The spectacular journey into self-hood begins in a safe and protected environment, the womb. The womb of our mother mirrors the larger womb of creation from which we emerge. We develop within the mother’s body and her body serves as the first and primary matrix of our experience. The infant in the womb is pure possibility, pure potential. The infant experiences no language, only pulsations, movements, and cycles of activity and sleep. Time is the rhythm of the mother’s heart; space the containment of the mother’s body.
As the baby is born into the world it bring with it this presence of pure possibility. To gaze into the eyes of a newborn is to know pure potential. Many of us have experienced such precious moments, holding an infant in our arms, a twinkle in infant eye opens our hearts to a wild and powerful universe within a fragile form.
As the infant comes into the world it knows no difference between the womb-like world of the mother’s body and a larger world. Instead the infant world is still a reflection of the divine mother. There is a unity between self and the mother.
Within this unity of experience there is a flow of sensation, some internal and some external. The infant gets cold, or hungry, or feels pleasure at the breast. The imagination is forced to create meaning out of the enigma of existence, out of a flow of sensation. And from early on in life there is a primal process of splitting, as the infant sorts sensations into dualistic pairs of pleasure and pain, good and bad, love and hate. These are the origins of archetypal dualistic pairs that reside within our mind as ur-symbols, forming a foundational archetypal network through which we navigate the world.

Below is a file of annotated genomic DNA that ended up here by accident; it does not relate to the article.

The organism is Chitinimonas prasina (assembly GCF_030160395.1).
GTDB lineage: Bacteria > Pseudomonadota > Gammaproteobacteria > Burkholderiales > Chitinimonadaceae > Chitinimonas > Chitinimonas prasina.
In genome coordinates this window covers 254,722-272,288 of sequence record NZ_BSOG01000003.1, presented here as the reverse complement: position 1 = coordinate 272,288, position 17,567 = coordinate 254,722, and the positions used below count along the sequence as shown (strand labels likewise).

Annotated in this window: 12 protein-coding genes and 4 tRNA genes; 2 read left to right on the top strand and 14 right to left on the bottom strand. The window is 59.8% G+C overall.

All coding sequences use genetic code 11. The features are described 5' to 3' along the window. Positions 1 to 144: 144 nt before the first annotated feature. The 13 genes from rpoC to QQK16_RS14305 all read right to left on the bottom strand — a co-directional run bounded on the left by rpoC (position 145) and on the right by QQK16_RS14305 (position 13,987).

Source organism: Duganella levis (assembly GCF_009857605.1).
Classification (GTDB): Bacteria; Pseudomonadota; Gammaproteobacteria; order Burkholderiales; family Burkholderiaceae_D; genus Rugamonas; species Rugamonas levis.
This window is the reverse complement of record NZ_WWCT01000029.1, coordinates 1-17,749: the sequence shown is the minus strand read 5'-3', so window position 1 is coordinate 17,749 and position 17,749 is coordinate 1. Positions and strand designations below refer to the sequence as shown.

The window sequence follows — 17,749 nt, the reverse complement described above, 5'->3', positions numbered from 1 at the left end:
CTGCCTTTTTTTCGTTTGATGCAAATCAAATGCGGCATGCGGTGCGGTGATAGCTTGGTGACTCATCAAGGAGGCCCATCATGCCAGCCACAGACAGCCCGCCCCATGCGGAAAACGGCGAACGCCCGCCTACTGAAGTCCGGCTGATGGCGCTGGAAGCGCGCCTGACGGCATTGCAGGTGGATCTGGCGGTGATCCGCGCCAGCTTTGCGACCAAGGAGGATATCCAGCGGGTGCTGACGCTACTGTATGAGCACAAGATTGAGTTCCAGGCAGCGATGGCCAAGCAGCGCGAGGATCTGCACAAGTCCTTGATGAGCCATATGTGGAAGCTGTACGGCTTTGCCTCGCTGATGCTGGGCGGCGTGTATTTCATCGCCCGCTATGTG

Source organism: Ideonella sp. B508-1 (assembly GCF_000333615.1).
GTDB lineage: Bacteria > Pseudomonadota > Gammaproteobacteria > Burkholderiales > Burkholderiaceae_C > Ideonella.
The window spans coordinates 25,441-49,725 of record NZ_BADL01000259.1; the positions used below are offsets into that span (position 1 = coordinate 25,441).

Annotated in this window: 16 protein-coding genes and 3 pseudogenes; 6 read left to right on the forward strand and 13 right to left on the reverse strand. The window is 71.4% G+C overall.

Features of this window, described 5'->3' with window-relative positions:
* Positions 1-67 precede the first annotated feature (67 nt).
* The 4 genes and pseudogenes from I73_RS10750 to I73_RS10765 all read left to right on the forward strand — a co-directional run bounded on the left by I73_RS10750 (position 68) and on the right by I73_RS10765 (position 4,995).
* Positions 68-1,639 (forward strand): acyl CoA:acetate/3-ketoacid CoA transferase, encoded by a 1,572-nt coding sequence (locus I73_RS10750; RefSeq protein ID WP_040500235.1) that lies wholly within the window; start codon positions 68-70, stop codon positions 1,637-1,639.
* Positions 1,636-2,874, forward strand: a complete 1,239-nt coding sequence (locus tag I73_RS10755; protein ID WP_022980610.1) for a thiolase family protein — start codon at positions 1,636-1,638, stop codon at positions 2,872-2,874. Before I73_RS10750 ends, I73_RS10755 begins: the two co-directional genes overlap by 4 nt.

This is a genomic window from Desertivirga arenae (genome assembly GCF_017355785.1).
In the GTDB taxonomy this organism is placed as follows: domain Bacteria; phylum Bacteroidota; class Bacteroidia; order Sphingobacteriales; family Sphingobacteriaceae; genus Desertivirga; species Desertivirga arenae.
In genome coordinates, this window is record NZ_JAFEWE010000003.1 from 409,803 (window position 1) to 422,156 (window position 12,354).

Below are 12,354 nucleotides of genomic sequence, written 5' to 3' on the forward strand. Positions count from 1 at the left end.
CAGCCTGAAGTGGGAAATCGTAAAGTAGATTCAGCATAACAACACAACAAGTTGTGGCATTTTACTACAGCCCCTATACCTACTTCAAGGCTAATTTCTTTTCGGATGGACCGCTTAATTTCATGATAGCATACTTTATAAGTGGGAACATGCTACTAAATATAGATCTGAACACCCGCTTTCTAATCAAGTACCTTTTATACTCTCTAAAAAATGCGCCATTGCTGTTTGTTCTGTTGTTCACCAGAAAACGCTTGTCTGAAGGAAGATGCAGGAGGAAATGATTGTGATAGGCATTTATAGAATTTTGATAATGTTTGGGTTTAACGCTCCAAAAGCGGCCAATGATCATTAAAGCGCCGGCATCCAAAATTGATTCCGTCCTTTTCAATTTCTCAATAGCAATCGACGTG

As the infant experiences desire for food or love or warmth, imagination arises. The infant imagines that which is good, and wishes for that which is pleasurable. A wish for the mother’s breast or the father’s arms or a loving gaze. This is the divine in creative form, as creative imagination. The baby cries out their desire for pleasurable things, for the fulfillment of their wishes. These first acts of imagination give rise to creative potential.
But there is also fantasy about that which is feared. Haunting images of a dark and shadowy archetypal inner world emerge. Story book images of wicked witches, roaring dragons, spiders or slimy snakes in dark chambers emerge form archetypal fantasy networks which reside within shadow worlds.
As we grow into self-hood each of us learns to navigate a ‘real world’, but our conceptions of the world are always based, in more measure than we can admit, upon creative imagination and fearful fantasy. Though we may learn to wean ourselves from our reliance upon a primal unity with the mother, she remains there with us as the foundational archetype of our psychic development. Though we do leave our own mother’s body we are always within the matrix of the divine mother– as the earth which contains and nourishes us, as the prima materia from which we all emerge.
Erich Newman, The Origins and History of Consciousness
Edward F. Edinger, Ego and archetype